Amanda Pampuro

DENVER (CN) — The former editor-in-chief of the Aspen Times sued its publisher Odgen Newspapers on Tuesday claiming he was fired for doing his job as a watchdog journalist in one of the nation’s wealthiest communities.

“Ogden Newspapers and its leaders should be held accountable for destroying the Aspen Times, muzzling coverage and violating the public trust,” journalist Andrew Travers said in a statement provided by civil rights attorney Darold Killmer. “Along with abandoning their journalistic responsibility, Ogden clearly violated my legal rights.”

Travers said he took the job on the condition that he be allowed to do it right. That included being able to publish a series of columns that were pulled by upper management about the business dealings of a Russian oligarch in Aspen.

A coveted acre of land on the west side of Aspen Mountain had come under controversy when developer Jeff Gorsuch — second cousin to Supreme Court Justice Neil Gorsuch — submitted an application to rezone and develop the property. Without giving public notice, Vladislav Doronin, a wealthy Russian businessman, purchased the lot on March 4, 2022 for $76 million. The lot last sold for $10 million less than a year earlier.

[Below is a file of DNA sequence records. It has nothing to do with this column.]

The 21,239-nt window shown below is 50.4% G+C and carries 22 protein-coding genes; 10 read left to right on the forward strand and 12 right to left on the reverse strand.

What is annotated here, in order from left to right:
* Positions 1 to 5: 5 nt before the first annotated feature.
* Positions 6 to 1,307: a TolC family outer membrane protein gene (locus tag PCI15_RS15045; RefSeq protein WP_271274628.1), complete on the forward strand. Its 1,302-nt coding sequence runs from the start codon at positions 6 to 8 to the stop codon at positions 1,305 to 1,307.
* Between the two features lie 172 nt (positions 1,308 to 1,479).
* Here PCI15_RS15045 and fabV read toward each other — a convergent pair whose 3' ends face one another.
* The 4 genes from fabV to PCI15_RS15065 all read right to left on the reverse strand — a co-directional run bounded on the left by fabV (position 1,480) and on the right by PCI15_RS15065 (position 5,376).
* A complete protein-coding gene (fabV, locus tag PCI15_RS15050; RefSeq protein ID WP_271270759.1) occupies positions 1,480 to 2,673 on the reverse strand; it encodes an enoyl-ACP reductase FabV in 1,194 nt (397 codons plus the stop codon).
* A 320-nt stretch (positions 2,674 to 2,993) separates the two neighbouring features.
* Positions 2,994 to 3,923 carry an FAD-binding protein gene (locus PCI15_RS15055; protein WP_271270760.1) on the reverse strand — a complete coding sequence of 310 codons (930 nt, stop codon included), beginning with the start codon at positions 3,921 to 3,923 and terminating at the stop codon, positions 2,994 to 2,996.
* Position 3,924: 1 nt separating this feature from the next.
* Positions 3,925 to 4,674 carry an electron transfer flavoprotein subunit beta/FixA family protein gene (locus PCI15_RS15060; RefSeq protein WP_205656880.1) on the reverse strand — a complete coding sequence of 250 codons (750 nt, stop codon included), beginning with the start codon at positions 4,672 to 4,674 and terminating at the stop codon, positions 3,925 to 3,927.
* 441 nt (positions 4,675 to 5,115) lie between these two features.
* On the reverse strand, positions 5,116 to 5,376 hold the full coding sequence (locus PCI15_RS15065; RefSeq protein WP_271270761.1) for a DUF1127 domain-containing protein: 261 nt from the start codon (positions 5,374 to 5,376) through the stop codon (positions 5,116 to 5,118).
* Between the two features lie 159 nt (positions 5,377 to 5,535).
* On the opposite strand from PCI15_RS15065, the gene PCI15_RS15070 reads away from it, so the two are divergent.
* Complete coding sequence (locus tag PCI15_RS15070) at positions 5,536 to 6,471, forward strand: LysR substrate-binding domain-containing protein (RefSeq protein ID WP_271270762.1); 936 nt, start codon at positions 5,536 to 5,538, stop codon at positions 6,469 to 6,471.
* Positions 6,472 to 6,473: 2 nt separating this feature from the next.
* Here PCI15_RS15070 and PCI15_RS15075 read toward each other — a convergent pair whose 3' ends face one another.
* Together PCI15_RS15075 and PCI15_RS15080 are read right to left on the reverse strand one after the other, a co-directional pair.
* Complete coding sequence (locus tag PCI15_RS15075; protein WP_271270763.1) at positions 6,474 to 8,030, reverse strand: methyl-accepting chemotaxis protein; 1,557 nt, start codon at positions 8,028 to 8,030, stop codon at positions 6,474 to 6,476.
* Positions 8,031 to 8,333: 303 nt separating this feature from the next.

According to the District Court for Pitkin County complaint, Doronin “amassed a billion-dollar fortune transforming Soviet real estate into office space for Western companies like IBM and Philip Morris." He now builds luxury resorts.

Doronin therefore meets the criteria of an “oligarch,” as typically defined by the dictionary, Travers argues.

A story of local importance, the fate of the Aspen Mountain property had been a regular feature in the Aspen Times.

But Ogden upper management killed two opinion columns about the sale of the Aspen Mountain property after Doronin took issue with being called an oligarch, and sued the newspaper on April 13, 2022 for defamation.

Before taking the position of editor-in-chief, Travers sought assurance that the paper would be allowed to report on Doronin and other business dealings of importance — and that the paper’s legal team would back him up.

Upon taking the helm in June, Travers immediately published the previously killed columns on Doronin and spoke transparently about the censorship efforts. Ogden swiftly fired him.

"Ogden fired Mr. Travers for simply attempting to do his job as a watchdog journalist of one of the richest towns in America, and its billionaire residents,” the lawsuit contends.

Founded in 1890, Ogden Newspapers now owns 40 dailies including several in Colorado.

Founded in 1881, the Aspen Times was purchased by Swift Communications in 1975 and then by Ogden in 2021. The paper famously published resident gonzo journalist Hunter S. Thompson for decades.

Claiming negligent and intentional misrepresentation, as well as breach of contract and wrongful discharge, Travers asks the court to grant damages and reinstate his employment.

Representatives for the Aspen Times and Ogden Newspapers did not immediately respond to inquiries for comment.